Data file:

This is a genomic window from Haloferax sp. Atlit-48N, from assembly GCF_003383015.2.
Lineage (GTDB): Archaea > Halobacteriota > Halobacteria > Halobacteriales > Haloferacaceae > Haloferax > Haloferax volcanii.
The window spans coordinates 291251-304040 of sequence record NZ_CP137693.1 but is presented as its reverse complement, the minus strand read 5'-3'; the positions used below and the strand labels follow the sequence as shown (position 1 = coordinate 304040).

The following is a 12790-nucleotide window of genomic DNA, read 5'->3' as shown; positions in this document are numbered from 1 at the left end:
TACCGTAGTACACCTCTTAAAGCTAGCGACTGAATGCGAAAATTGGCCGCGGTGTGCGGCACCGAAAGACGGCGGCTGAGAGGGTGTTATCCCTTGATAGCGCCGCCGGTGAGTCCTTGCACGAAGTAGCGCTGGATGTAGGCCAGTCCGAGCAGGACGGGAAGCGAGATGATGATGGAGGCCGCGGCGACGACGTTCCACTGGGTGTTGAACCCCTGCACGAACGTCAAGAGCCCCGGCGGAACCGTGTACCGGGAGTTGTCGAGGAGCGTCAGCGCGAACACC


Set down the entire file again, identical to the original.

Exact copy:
This is a genomic window from Haloferax sp. Atlit-48N, from assembly GCF_003383015.2.
Lineage (GTDB): Archaea > Halobacteriota > Halobacteria > Halobacteriales > Haloferacaceae > Haloferax > Haloferax volcanii.
The window spans coordinates 291251-304040 of sequence record NZ_CP137693.1 but is presented as its reverse complement, the minus strand read 5'-3'; the positions used below and the strand labels follow the sequence as shown (position 1 = coordinate 304040).

The following is a 12790-nucleotide window of genomic DNA, read 5'->3' as shown; positions in this document are numbered from 1 at the left end:
TACCGTAGTACACCTCTTAAAGCTAGCGACTGAATGCGAAAATTGGCCGCGGTGTGCGGCACCGAAAGACGGCGGCTGAGAGGGTGTTATCCCTTGATAGCGCCGCCGGTGAGTCCTTGCACGAAGTAGCGCTGGATGTAGGCCAGTCCGAGCAGGACGGGAAGCGAGATGATGATGGAGGCCGCGGCGACGACGTTCCACTGGGTGTTGAACCCCTGCACGAACGTCAAGAGCCCCGGCGGAACCGTGTACCGGGAGTTGTCGAGGAGCGTCAGCGCGAACACC